And that’s not the only way in which the next generation Lara had developed. During her prolonged absence, the Tomb Raider learnt some dubious martial arts skills, and gained the ability to sneak about and peer round corners – much to the dismay of the player! In practice, her combat skills proved to be clunkier than a Silent Hill protagonist’s, and the game’s stealth situations quickly descended into consequence-free shootouts. The fact that Lara, a character well-known for her stout moral compass, could haphazardly gun down innocent security guards proved pretty irksome after a while.
Unfortunately, the game’s advances in its most important area – controls and manoeuvrability – weren’t nearly as progressive as they should have been. Early iterations of Tomb Raider were constantly marred by an awkward control system that left the player feeling somewhat removed from the character they were controlling. The notorious “grid structure” gameplay didn’t exactly feel as though you were controlling a lithe, experienced orienteer, but rather manoeuvring a shape that vaguely looked like a human being around an obstacle course.
Although it seemed impossible at the time, the changes made by Angel of Darkness actually made the existing control scheme even worse. The inclusion of a new stamina bar (that, naturally, could be upgraded by jimmying open a few doors) meant that navigating terrain became a hurried – and more often than not fatal – affair. Actions such as jumping, climbing ledges and hanging all depleted Lara’s stamina, and we can all guess what happened when the bar reached zero. Furthermore, the punishing precision that demarcated the earlier games remained – misalign Lara by the slightest degree and she won’t quite make that crucial jump, hang around for too long and Lara will fall to her death.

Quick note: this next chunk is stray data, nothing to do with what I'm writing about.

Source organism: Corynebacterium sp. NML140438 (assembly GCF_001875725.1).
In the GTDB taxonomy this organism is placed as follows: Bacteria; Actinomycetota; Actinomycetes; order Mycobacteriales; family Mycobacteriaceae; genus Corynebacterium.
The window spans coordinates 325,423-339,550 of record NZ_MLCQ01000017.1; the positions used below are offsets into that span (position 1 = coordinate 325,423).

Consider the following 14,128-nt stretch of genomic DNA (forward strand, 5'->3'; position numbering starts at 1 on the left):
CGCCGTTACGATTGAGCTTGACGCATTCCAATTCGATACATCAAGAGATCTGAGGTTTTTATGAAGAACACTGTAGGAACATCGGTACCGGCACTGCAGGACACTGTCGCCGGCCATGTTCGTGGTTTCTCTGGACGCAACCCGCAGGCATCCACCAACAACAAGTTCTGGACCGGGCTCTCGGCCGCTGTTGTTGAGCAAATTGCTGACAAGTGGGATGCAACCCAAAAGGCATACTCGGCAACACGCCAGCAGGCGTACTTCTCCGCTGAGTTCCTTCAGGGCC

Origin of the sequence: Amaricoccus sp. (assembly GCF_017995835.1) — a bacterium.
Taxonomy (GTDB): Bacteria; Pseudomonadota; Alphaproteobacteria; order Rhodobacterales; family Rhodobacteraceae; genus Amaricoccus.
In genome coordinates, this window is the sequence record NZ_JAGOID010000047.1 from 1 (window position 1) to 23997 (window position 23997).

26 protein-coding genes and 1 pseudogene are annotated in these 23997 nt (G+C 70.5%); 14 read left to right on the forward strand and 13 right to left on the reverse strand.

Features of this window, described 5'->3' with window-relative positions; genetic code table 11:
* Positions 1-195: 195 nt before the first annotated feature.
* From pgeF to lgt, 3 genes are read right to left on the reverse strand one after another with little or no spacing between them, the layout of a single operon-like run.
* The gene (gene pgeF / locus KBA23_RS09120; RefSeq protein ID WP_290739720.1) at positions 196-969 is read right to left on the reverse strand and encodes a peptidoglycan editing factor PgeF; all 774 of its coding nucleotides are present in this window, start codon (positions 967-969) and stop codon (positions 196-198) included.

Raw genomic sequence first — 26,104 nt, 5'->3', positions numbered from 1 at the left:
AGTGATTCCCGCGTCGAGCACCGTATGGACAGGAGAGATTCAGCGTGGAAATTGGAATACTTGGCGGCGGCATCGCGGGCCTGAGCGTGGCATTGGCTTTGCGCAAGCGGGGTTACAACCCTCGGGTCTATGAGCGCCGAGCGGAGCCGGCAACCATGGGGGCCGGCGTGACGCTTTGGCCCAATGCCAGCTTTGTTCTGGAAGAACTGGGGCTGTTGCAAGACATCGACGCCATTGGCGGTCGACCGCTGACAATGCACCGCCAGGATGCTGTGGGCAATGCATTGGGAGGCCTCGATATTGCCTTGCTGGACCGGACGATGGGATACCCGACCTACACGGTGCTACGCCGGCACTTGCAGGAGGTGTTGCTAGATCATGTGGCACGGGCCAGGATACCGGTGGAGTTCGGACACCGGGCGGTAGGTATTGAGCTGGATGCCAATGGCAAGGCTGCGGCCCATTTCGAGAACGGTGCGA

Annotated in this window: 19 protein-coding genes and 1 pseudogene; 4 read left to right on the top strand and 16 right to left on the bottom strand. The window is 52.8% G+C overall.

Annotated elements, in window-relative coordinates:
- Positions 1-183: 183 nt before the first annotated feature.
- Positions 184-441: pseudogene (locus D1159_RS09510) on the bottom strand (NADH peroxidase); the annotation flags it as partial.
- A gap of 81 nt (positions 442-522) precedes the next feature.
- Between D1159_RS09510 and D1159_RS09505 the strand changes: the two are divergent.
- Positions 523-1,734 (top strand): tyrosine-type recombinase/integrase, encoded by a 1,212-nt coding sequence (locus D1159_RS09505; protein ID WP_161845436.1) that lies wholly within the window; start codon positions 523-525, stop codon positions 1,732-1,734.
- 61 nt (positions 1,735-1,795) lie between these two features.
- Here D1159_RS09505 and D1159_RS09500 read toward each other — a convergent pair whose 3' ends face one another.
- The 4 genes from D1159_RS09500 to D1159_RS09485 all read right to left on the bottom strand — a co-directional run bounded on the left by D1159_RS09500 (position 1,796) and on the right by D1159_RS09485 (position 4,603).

“If it was a roommate, the game would be the kind to never do their washing up…”
All of these features combine to make navigation less an adventure and more a chore. They prevent the player from enjoying the lovingly crafted environments, from the unconventional urban locales to the more typical tombs in Prague and under the Louvre, which is a real shame since the game came on “leaps and bounds” (yes, I have basically re-used that pun) graphically from its predecessors.
As with any number of well-established, beloved characters, Lara Croft represents the type of icon that will almost certainly be re-envisioned countless times across a variety of platforms; she is – for want of a better term – profitable intellectual property. Needless to say, not all of these re-imaginings are going to be good.
Despite all its flaws, however, Tomb Raider: Angel of Darkness still holds a soft spot in my heart; if it was a roommate, it would be the kind to never do their washing up, sneak socks into your laundry, and ‘borrow’ food from your section of the fridge. And yet somehow, when you look back on your university years, you still remember living with them fondly. That being said, you probably wouldn’t jump back into another housing contract with them.